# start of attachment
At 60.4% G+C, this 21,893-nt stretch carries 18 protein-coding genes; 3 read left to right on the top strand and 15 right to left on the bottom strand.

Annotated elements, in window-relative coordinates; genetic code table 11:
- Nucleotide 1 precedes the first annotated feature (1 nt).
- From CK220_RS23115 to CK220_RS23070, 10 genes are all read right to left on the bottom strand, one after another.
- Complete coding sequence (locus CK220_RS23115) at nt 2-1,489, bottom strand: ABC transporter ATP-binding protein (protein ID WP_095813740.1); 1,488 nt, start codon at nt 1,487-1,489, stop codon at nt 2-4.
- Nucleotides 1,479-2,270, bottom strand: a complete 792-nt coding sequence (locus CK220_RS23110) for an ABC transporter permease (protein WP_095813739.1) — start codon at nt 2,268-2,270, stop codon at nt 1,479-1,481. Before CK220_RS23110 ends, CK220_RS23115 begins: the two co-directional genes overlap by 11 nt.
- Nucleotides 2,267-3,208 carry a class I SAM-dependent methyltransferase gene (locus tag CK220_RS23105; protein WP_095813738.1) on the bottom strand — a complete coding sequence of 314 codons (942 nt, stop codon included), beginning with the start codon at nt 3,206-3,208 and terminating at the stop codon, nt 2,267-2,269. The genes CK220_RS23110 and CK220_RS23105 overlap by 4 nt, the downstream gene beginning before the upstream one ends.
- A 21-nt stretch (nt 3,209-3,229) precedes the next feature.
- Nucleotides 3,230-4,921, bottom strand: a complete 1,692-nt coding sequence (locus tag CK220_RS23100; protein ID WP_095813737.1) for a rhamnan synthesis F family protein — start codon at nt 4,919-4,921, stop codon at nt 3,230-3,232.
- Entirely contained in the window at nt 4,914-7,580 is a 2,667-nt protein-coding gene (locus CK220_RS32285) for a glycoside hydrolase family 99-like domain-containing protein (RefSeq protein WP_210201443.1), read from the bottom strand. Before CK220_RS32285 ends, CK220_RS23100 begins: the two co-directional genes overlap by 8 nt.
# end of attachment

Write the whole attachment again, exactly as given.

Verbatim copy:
At 60.4% G+C, this 21,893-nt stretch carries 18 protein-coding genes; 3 read left to right on the top strand and 15 right to left on the bottom strand.

Annotated elements, in window-relative coordinates; genetic code table 11:
- Nucleotide 1 precedes the first annotated feature (1 nt).
- From CK220_RS23115 to CK220_RS23070, 10 genes are all read right to left on the bottom strand, one after another.
- Complete coding sequence (locus CK220_RS23115) at nt 2-1,489, bottom strand: ABC transporter ATP-binding protein (protein ID WP_095813740.1); 1,488 nt, start codon at nt 1,487-1,489, stop codon at nt 2-4.
- Nucleotides 1,479-2,270, bottom strand: a complete 792-nt coding sequence (locus CK220_RS23110) for an ABC transporter permease (protein WP_095813739.1) — start codon at nt 2,268-2,270, stop codon at nt 1,479-1,481. Before CK220_RS23110 ends, CK220_RS23115 begins: the two co-directional genes overlap by 11 nt.
- Nucleotides 2,267-3,208 carry a class I SAM-dependent methyltransferase gene (locus tag CK220_RS23105; protein WP_095813738.1) on the bottom strand — a complete coding sequence of 314 codons (942 nt, stop codon included), beginning with the start codon at nt 3,206-3,208 and terminating at the stop codon, nt 2,267-2,269. The genes CK220_RS23110 and CK220_RS23105 overlap by 4 nt, the downstream gene beginning before the upstream one ends.
- A 21-nt stretch (nt 3,209-3,229) precedes the next feature.
- Nucleotides 3,230-4,921, bottom strand: a complete 1,692-nt coding sequence (locus tag CK220_RS23100; protein ID WP_095813737.1) for a rhamnan synthesis F family protein — start codon at nt 4,919-4,921, stop codon at nt 3,230-3,232.
- Entirely contained in the window at nt 4,914-7,580 is a 2,667-nt protein-coding gene (locus CK220_RS32285) for a glycoside hydrolase family 99-like domain-containing protein (RefSeq protein WP_210201443.1), read from the bottom strand. Before CK220_RS32285 ends, CK220_RS23100 begins: the two co-directional genes overlap by 8 nt.